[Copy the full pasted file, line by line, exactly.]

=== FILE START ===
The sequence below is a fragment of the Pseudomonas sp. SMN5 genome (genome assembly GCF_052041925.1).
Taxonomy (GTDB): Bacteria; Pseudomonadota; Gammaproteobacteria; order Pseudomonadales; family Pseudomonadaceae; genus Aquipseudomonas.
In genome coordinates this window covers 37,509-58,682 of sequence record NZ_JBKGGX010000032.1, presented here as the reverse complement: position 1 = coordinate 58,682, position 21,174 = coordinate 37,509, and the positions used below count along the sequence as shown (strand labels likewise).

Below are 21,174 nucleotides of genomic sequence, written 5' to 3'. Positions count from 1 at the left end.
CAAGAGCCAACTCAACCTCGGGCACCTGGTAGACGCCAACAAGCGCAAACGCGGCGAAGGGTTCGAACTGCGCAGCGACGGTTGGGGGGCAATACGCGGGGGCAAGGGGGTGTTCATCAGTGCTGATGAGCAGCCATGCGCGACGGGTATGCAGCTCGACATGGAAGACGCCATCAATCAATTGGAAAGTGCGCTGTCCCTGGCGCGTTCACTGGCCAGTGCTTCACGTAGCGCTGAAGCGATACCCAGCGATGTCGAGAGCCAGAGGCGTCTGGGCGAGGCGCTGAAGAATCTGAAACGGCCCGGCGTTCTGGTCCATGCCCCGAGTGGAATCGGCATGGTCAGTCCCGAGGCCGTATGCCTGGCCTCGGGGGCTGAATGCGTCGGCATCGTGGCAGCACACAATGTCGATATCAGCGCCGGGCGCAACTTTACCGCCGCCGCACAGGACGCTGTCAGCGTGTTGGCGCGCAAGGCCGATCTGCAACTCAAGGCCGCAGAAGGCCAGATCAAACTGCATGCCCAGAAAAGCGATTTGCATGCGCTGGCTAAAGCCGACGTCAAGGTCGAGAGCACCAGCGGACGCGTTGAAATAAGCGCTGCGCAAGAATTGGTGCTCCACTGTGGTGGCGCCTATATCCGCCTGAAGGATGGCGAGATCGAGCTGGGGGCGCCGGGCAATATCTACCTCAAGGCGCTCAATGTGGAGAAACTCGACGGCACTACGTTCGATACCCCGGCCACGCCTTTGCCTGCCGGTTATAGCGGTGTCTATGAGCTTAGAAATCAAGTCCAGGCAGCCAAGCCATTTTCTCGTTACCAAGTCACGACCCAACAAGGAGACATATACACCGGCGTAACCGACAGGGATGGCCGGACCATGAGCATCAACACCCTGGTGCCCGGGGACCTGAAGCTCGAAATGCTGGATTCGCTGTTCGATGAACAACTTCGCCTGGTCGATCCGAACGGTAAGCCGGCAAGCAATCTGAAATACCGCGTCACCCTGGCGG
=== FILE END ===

The sequence below is a fragment of the Pseudomonas sp. SMN5 genome (genome assembly GCF_052041925.1).
Taxonomy (GTDB): Bacteria; Pseudomonadota; Gammaproteobacteria; order Pseudomonadales; family Pseudomonadaceae; genus Aquipseudomonas.
In genome coordinates this window covers 37,509-58,682 of sequence record NZ_JBKGGX010000032.1, presented here as the reverse complement: position 1 = coordinate 58,682, position 21,174 = coordinate 37,509, and the positions used below count along the sequence as shown (strand labels likewise).

Below are 21,174 nucleotides of genomic sequence, written 5' to 3'. Positions count from 1 at the left end.
CAAGAGCCAACTCAACCTCGGGCACCTGGTAGACGCCAACAAGCGCAAACGCGGCGAAGGGTTCGAACTGCGCAGCGACGGTTGGGGGGCAATACGCGGGGGCAAGGGGGTGTTCATCAGTGCTGATGAGCAGCCATGCGCGACGGGTATGCAGCTCGACATGGAAGACGCCATCAATCAATTGGAAAGTGCGCTGTCCCTGGCGCGTTCACTGGCCAGTGCTTCACGTAGCGCTGAAGCGATACCCAGCGATGTCGAGAGCCAGAGGCGTCTGGGCGAGGCGCTGAAGAATCTGAAACGGCCCGGCGTTCTGGTCCATGCCCCGAGTGGAATCGGCATGGTCAGTCCCGAGGCCGTATGCCTGGCCTCGGGGGCTGAATGCGTCGGCATCGTGGCAGCACACAATGTCGATATCAGCGCCGGGCGCAACTTTACCGCCGCCGCACAGGACGCTGTCAGCGTGTTGGCGCGCAAGGCCGATCTGCAACTCAAGGCCGCAGAAGGCCAGATCAAACTGCATGCCCAGAAAAGCGATTTGCATGCGCTGGCTAAAGCCGACGTCAAGGTCGAGAGCACCAGCGGACGCGTTGAAATAAGCGCTGCGCAAGAATTGGTGCTCCACTGTGGTGGCGCCTATATCCGCCTGAAGGATGGCGAGATCGAGCTGGGGGCGCCGGGCAATATCTACCTCAAGGCGCTCAATGTGGAGAAACTCGACGGCACTACGTTCGATACCCCGGCCACGCCTTTGCCTGCCGGTTATAGCGGTGTCTATGAGCTTAGAAATCAAGTCCAGGCAGCCAAGCCATTTTCTCGTTACCAAGTCACGACCCAACAAGGAGACATATACACCGGCGTAACCGACAGGGATGGCCGGACCATGAGCATCAACACCCTGGTGCCCGGGGACCTGAAGCTCGAAATGCTGGATTCGCTGTTCGATGAACAACTTCGCCTGGTCGATCCGAACGGTAAGCCGGCAAGCAATCTGAAATACCGCGTCACCCTGGCGG